Avant-garde art and anti-art
The Situationist International was a restricted group of international revolutionaries founded in 1957, and which had its peak in its influence on the unprecedented general wildcat strikes of May 1968 in France. With their ideas rooted in Marxism and the 20th-century European artistic avant-gardes, they advocated experiences of life being alternative to those admitted by the capitalist order, for the fulfillment of human primitive desires and the pursuing of a superior passional quality. For this purpose they suggested and experimented with the construction of situations, namely the setting up of environments favorable for the fulfillment of such desires. Using methods drawn from the arts, they developed a series of experimental fields of study for the construction of such situations, like unitary urbanism and psychogeography. They fought against the main obstacle on the fulfillment of such superior passional living, identified by them in advanced capitalism. Their theoretical work peaked on the highly influential book The Society of the Spectacle by Guy Debord. Debord argued in 1967 that spectacular features like mass media and advertising have a central role in an advanced capitalist society, which is to show a fake reality in order to mask the real capitalist degradation of human life.
Fluxus — a name taken from a Latin word meaning "to flow" — is an international network of artists, composers and designers noted for blending different artistic media and disciplines in the 1960s. They have been active in Neo-Dada noise music and visual art as well as literature, urban planning, architecture, and design. Fluxus is often described as intermedia, a term coined by Fluxus artist Dick Higgins in a famous 1966 essay. Fluxus encouraged a "do-it-yourself" aesthetic, and valued simplicity over complexity. Like Dada before it, Fluxus included a strong current of anti-commercialism and an anti-art sensibility, disparaging the conventional market-driven art world in favor of an artist-centered creative practice. As Fluxus artist Robert Filliou wrote, however, Fluxus differed from Dada in its richer set of aspirations, and the positive social and communitarian aspirations of Fluxus far outweighed the anti-art tendency that also marked the group.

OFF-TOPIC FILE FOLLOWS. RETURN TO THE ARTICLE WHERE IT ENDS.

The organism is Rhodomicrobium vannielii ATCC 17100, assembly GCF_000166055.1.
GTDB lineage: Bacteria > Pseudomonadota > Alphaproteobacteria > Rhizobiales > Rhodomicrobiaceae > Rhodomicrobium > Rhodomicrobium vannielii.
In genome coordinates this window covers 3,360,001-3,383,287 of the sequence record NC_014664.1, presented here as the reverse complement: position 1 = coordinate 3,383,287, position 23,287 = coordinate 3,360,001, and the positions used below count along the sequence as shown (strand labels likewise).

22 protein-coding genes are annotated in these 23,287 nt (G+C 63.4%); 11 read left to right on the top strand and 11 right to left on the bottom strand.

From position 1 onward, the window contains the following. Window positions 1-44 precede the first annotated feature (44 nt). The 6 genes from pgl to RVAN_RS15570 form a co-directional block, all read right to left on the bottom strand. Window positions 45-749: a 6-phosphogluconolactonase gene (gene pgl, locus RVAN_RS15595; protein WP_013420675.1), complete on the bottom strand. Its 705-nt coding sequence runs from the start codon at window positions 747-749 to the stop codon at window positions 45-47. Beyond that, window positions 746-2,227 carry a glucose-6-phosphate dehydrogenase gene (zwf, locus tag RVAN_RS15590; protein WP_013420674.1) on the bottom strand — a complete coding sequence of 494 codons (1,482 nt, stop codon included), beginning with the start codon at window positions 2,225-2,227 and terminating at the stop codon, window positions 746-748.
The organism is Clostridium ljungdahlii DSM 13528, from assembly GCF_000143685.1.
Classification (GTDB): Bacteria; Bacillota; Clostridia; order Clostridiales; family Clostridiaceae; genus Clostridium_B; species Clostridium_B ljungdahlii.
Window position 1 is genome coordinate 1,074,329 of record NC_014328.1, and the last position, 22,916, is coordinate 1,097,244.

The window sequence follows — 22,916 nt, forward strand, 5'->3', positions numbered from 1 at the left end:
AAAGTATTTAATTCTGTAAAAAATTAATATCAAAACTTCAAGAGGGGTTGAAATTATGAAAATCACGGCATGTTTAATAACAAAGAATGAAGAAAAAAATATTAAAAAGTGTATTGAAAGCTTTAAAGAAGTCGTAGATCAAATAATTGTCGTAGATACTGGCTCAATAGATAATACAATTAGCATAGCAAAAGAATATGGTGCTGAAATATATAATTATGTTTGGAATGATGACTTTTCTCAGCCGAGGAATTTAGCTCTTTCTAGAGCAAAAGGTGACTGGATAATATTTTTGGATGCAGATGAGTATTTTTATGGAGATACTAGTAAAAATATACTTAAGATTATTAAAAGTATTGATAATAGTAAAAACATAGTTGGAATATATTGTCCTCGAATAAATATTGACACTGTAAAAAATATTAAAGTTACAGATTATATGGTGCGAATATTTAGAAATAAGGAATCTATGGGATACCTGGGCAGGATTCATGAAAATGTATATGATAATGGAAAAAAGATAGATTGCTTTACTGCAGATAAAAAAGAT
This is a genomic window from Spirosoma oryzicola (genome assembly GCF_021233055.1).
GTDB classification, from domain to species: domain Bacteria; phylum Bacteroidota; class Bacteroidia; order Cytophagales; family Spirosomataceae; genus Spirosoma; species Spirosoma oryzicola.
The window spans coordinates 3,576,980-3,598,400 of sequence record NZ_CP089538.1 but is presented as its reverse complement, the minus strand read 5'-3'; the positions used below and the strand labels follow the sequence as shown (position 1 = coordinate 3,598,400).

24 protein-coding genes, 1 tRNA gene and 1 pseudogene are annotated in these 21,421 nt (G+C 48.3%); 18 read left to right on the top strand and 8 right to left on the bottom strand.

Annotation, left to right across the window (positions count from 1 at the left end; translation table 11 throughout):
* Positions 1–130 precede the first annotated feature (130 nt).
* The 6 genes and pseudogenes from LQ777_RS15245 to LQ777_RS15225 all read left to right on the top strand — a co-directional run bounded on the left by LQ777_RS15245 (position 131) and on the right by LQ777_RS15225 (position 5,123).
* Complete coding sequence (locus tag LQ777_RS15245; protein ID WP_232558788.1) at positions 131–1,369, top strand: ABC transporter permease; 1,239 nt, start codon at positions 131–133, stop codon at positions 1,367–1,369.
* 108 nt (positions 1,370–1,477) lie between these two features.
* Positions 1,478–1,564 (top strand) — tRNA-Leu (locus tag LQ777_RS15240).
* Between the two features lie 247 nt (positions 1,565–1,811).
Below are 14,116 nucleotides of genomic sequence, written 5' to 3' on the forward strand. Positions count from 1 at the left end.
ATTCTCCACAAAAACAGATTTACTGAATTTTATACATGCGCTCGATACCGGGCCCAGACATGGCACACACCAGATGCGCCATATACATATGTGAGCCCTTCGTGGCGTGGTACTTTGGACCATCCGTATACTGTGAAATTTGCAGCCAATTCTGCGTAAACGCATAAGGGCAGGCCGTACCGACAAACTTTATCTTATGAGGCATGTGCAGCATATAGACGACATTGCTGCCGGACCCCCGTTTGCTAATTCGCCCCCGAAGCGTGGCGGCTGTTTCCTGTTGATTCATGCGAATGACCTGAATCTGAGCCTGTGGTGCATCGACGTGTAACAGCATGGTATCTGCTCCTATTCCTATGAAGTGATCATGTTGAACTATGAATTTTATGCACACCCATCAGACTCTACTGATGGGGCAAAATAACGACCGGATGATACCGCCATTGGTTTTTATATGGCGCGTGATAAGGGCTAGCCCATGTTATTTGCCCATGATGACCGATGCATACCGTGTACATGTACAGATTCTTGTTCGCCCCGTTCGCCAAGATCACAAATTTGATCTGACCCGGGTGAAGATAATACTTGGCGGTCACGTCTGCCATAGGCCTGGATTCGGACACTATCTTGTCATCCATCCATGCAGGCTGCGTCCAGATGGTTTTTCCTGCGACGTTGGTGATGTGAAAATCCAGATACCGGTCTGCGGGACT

In the 1960s, the Dada-influenced art group Black Mask declared that revolutionary art should be "an integral part of life, as in primitive society, and not an appendage to wealth." Black Mask disrupted cultural events in New York by giving made up flyers of art events to the homeless with the lure of free drinks. After, the Motherfuckers grew out of a combination of Black Mask and another group called Angry Arts. Up Against the Wall Motherfuckers (often referred to as simply "the Motherfuckers", or UAW/MF) was an anarchist affinity group based in New York City. This "street gang with analysis" was famous for its Lower East Side direct action and is said to have inspired members of the Weather Underground and the Hippies.
During the early 1960s, Britain's new wave of musicians gained popularity and fame in the United States. Artists such as The Beatles paved the way for their compatriots to enter the U.S. market. The Beatles themselves were influenced by many artists, among them American singer/songwriter Bob Dylan, who was a lyrical inspiration as well as their introduction to marijuana. Dylan’s early career as a protest singer had been inspired by artists like Pete Seeger and his hero Woody Guthrie Other folksingers like Joan Baez and Peter, Paul and Mary took the songs of the era to new audiences and public recognition.